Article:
- “To produce Blackness is to produce a social link of subjection and a body of extraction, that is, a body entirely exposed to the will of the master, a body from which great effort is made to extract maximum profit. An exploitable object, the Black Man is also the name of a wound, the symbol of a person at the mercy of the whip and suffering in a field of struggle that opposes socioracially segmented groups and factions” (Mbembe, Critique of Black Reason, p. 18).
- The production of whiteness in America began with the exclusion of Black inhabitants of the colonies from privileges and rights granted to white colonists. Juridically, the black individual has been established to be a non-person. The constitution of race allowed for Non-European Individuals to have their ontological status demoted. The forced mobility of the Black Individual has been a primary factor in the production of Black Subjectivity since the emergence of the triangular trade. Aided by genomics and advances in technology, the production of racial subjects has re-emerged nearly everywhere. In the context of a rise in white nationalism, large swaths of communities are subjected to ‘racial categorization’ that transform immigrants into ‘an essential category of difference’ (Ibid, 23).
- “On one level, then, Black reason consists of a collection of voices, pronouncements, discourses, forms of knowledge, commentary, and non sense, whose object is things or people of African origin. [Black Reason] provide[s] the justifications for the arithmetic of racial domination” (Ibid, 27). Black Reason extends into the molecular, finding itself in every nook and cranny of Western Subjectivity. Race is not simply an aesthetic category, it is a byproduct of ressentiment. We must distinguish between a ‘call to race‘, the goal of which is “to imagine and create a different space, where isolation would guarantee protection”, and ‘racial assignation‘, “a more or less coded way of dividing and organizing a multiplicity, of fixing and distributing it according to a hierarchy, of allocating it to more or less impermeable spaces according to a logic of enclosure” (Ibid, 34 – 35). The ‘processes of racialization’ aims to force movement as precisely as possible “in a way that diminishes threats and secures general safety” (Ibid, 35).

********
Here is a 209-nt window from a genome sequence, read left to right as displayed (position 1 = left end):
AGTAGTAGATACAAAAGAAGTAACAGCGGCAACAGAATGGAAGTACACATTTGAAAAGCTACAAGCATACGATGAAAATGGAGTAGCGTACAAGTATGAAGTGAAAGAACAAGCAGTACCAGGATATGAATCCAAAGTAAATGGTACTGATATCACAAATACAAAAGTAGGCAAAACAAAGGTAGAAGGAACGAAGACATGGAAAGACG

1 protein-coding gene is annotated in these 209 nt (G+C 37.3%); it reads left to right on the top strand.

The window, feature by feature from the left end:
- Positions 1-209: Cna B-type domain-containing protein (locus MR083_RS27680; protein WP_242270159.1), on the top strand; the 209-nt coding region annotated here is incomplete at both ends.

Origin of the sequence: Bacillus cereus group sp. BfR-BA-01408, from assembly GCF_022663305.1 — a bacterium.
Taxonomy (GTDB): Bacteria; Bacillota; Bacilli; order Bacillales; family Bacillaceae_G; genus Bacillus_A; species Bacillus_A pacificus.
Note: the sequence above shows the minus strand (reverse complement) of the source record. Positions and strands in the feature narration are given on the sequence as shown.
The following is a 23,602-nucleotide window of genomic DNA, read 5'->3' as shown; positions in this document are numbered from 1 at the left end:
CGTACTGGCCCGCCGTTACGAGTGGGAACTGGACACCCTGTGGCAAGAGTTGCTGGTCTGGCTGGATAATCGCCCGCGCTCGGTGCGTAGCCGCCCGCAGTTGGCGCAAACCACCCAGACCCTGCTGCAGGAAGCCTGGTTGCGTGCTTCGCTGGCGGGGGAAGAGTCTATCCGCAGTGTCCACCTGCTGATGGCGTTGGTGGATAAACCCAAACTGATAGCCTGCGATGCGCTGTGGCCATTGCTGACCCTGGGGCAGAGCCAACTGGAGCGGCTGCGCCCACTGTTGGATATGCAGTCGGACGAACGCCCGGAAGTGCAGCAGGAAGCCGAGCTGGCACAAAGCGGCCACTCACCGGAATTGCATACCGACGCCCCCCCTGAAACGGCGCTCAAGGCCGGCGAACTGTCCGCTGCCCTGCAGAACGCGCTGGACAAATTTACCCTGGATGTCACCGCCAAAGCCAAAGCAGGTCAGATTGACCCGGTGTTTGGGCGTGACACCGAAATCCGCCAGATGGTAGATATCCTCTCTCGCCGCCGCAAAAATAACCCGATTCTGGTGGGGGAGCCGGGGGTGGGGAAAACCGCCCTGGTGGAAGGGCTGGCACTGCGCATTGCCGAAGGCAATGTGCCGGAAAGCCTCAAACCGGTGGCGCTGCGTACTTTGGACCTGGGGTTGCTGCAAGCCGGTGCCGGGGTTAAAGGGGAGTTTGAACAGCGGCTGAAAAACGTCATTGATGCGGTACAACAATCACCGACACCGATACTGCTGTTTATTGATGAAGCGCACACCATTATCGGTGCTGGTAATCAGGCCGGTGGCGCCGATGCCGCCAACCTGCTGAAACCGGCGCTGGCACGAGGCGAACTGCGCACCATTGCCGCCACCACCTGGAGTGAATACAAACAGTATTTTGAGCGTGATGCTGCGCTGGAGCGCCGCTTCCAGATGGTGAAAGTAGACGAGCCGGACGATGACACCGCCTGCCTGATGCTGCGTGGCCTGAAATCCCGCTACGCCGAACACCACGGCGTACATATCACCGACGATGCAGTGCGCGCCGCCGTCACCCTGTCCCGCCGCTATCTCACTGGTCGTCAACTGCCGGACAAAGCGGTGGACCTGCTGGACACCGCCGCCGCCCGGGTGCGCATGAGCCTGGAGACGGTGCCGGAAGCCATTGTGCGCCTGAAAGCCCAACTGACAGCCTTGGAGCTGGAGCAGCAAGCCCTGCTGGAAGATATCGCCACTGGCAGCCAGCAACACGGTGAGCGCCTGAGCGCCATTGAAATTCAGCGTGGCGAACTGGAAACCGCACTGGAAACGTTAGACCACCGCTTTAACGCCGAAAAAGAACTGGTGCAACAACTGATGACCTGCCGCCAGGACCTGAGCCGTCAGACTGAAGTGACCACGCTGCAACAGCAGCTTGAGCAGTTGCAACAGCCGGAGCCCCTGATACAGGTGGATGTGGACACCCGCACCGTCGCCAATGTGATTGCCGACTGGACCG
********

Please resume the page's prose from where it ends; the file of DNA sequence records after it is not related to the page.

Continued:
- “As phenomena, racism and the phobia of others share a great deal” (Ibid, 36). Racism will not be ended by the dissolution of the capitalist mode of production alone. “The noun “Black” is […] the name given to the product of a process that transforms [African Individuals] into living ore from which metal is extracted”, where it was utilized in the ‘New World’ and converted into financial currency in Europe. This was a “structuring dimension of early capitalism” (Ibid, 40). Fanon correctly assessed that the Black Individual was an invention of Whites, “a fantasy produced by European imagination” (Ibid, 43). “The process of racialization was to establish clear distinctions between laborers of European origin and Africans” (Ibid, 44). “[The following] [t]hree historical determinants […] explain the power of the fantasy of Whiteness. In most settler colonies, Whiteness was transformed “into a dogma and a habitus”. “[T]he fantasy of Whiteness involves a constellation of objects of desire and public signs of privilege”. “The fantasy of Whiteness draws part of its self-assurance from structural violence and the ways in which it contributes on a planetary scale to the profoundly unequal redistribution of the resources on life and the privileges of citizenship”, which benefits from technological developments, political organization, and ‘cruelty without measure’. (Ibid, 45)
This text is an excerpt of a forthcoming publication “Networked Ressentiment”.